In season one of “You,” protagonist Joe Goldberg goes through atrocious things for the one he loves, Guinevere Beck. The show gives off a sort of “Dexter” vibe, with Goldberg injuring detestable persons to protect those he cares about.
In season two, Joe wants to learn from his past mistakes. He vows he will do better, be better. Finding love isn’t number one on his agenda anymore—the aim is to be honest with himself. But that changes when he meets a girl at his new job, Anavrin. Coincidentally, her name is Love.
He bumps into Love in the fruit section of Anavrin, providing a little meet-cute for the audience where he quickly learns she is employed there too.
In season two, viewers see Joe using the alias Will Bettelheim. As he gets to know Love, he desires her more with each interaction. She’s confident and has herself together. She doesn’t need to be saved, he thinks.
Whenever they meet, he tries to persuade her to remain friends with him. He feels that she would get hurt if the relationship progressed into romantic territory. But eventually, their friendship turns into a romance. Joe realizes that he’s doing her a disservice by remaining friends when they could be much happier as a couple.
Love wins Joe over by baking for him, each sweet more delicious than the last. He learns that accepting her gifts but not giving her anything in return is seen by her as a one-sided relationship. He then gives her gifts based off memories from her childhood to show her that he does indeed care for her too.
The setting of Los Angeles adds variety to the show and reveals more about Joe’s personality. Helping his neighbors, one of a few reoccurring external factors, shows that he distinguishes hurting from helping those who need it.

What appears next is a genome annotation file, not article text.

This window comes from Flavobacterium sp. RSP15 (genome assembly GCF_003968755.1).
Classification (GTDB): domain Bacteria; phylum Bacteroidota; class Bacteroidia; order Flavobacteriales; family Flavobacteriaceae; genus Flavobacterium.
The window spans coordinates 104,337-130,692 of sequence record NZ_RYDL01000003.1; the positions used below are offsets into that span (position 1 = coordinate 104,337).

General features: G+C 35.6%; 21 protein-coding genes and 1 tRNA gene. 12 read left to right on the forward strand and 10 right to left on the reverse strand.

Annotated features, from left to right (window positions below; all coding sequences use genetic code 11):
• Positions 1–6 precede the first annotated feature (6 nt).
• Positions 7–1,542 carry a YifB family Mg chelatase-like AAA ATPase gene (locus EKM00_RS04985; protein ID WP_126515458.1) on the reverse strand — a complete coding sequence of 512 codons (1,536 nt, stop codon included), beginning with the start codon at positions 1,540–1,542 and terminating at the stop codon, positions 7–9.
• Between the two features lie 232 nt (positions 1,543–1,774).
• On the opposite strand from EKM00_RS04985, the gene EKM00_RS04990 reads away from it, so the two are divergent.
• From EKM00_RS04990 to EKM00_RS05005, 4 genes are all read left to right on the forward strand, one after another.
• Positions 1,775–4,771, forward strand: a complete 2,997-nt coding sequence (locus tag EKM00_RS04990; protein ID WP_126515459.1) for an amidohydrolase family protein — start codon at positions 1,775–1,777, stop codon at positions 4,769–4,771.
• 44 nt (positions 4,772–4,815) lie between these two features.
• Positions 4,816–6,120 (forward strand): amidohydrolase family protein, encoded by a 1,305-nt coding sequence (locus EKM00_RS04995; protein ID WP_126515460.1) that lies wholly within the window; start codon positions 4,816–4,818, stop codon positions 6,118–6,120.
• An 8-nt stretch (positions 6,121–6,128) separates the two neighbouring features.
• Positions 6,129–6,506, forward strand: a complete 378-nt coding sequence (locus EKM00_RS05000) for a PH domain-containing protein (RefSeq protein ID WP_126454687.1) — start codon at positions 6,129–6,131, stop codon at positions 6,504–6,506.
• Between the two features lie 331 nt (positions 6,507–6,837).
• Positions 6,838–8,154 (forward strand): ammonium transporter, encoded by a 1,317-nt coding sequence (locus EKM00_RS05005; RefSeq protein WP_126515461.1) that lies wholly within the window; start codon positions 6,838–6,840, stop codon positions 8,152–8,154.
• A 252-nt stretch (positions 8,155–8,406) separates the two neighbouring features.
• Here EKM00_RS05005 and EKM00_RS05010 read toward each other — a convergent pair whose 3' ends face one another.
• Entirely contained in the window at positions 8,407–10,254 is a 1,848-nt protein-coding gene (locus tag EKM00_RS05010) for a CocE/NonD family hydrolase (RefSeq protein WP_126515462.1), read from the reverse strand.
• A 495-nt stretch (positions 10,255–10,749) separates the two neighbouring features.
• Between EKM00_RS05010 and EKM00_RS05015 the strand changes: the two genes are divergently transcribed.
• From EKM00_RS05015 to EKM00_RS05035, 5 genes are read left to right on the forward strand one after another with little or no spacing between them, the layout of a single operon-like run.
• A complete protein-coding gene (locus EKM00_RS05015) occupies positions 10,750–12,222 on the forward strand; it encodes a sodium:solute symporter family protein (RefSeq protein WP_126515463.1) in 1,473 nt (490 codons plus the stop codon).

Delilah and Ellie are those neighbors. Delilah is a young guardian, and Ellie is her teenage sister. Much like Delilah and Ellie, Joe was also a child to a single parent and knows how hard it can be.
The season flips back and forth from past to present to give viewers a look at Joe’s childhood. Viewers learn a lot about what makes him who he is, such as how his present relationships with women are affected by how he interacted with his mom as a child.
The mistakes he makes in the present are either inadvertent because there was no other choice or strictly out of protection.
“So karma and I, we’re in a fight,” Joe says. “Some people, they get what they deserve. Some people don’t.”
His perspective of everyone around him is formed through their social media, investigating every clue about them. Joe uses what he learns about each person to manipulate their impressions of him.
Through the season, he sees how dysfunctional everyone around Love seems to be. He takes responsibility for her, for who she is: Someone determined, headstrong, driven, strong and beautiful.
The best parts of the scenes between the pair is how they let viewers see that both Joe and Love deal with dysfunctionality around them and shows how they grow from it.
Some parts of the show leave something to be desired. The scene where Joe and Love express their feelings for each other by saying “I wolf you” came off as cringe-inducing instead of cute. Along with the location of LA comes hipsters and their lingo; although it sometimes provided comic relief, sometimes the hipster stereotype was used too heavily.
As viewers come to the final episodes, the twists and turns the show hurls at them keeps them wanting more.
Viewers will be compelled to binge-watch the series to discover what’s going to happen to all their favorite characters, from Love and Will to Delilah and Ellie. Everyone has a specific reason they are a part of the show. As the purpose of each character is revealed, it will leave viewers shocked and wanting answers from the next season of “YOU.”